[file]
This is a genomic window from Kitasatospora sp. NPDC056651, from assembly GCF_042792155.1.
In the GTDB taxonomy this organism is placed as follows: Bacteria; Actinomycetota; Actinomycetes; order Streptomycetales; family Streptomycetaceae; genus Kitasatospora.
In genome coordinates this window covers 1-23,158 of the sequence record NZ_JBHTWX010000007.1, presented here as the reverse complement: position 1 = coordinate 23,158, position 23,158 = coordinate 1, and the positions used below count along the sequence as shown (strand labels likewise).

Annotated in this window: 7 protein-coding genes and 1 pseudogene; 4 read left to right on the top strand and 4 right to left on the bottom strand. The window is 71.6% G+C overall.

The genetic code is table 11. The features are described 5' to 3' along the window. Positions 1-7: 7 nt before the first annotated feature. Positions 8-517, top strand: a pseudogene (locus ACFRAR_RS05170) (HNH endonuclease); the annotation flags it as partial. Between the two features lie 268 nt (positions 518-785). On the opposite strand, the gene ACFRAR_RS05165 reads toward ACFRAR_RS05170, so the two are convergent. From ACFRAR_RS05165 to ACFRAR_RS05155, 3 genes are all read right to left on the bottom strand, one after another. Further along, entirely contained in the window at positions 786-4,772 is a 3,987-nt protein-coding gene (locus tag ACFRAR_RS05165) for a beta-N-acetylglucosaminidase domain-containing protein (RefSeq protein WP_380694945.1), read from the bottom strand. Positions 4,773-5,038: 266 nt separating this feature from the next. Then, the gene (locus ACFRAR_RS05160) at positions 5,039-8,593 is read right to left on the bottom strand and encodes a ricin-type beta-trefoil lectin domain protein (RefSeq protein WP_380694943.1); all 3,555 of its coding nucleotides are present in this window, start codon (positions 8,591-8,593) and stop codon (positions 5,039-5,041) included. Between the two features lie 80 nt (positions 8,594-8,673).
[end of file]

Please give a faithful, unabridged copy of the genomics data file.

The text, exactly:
This is a genomic window from Kitasatospora sp. NPDC056651, from assembly GCF_042792155.1.
In the GTDB taxonomy this organism is placed as follows: Bacteria; Actinomycetota; Actinomycetes; order Streptomycetales; family Streptomycetaceae; genus Kitasatospora.
In genome coordinates this window covers 1-23,158 of the sequence record NZ_JBHTWX010000007.1, presented here as the reverse complement: position 1 = coordinate 23,158, position 23,158 = coordinate 1, and the positions used below count along the sequence as shown (strand labels likewise).

Annotated in this window: 7 protein-coding genes and 1 pseudogene; 4 read left to right on the top strand and 4 right to left on the bottom strand. The window is 71.6% G+C overall.

The genetic code is table 11. The features are described 5' to 3' along the window. Positions 1-7: 7 nt before the first annotated feature. Positions 8-517, top strand: a pseudogene (locus ACFRAR_RS05170) (HNH endonuclease); the annotation flags it as partial. Between the two features lie 268 nt (positions 518-785). On the opposite strand, the gene ACFRAR_RS05165 reads toward ACFRAR_RS05170, so the two are convergent. From ACFRAR_RS05165 to ACFRAR_RS05155, 3 genes are all read right to left on the bottom strand, one after another. Further along, entirely contained in the window at positions 786-4,772 is a 3,987-nt protein-coding gene (locus tag ACFRAR_RS05165) for a beta-N-acetylglucosaminidase domain-containing protein (RefSeq protein WP_380694945.1), read from the bottom strand. Positions 4,773-5,038: 266 nt separating this feature from the next. Then, the gene (locus ACFRAR_RS05160) at positions 5,039-8,593 is read right to left on the bottom strand and encodes a ricin-type beta-trefoil lectin domain protein (RefSeq protein WP_380694943.1); all 3,555 of its coding nucleotides are present in this window, start codon (positions 8,591-8,593) and stop codon (positions 5,039-5,041) included. Between the two features lie 80 nt (positions 8,594-8,673).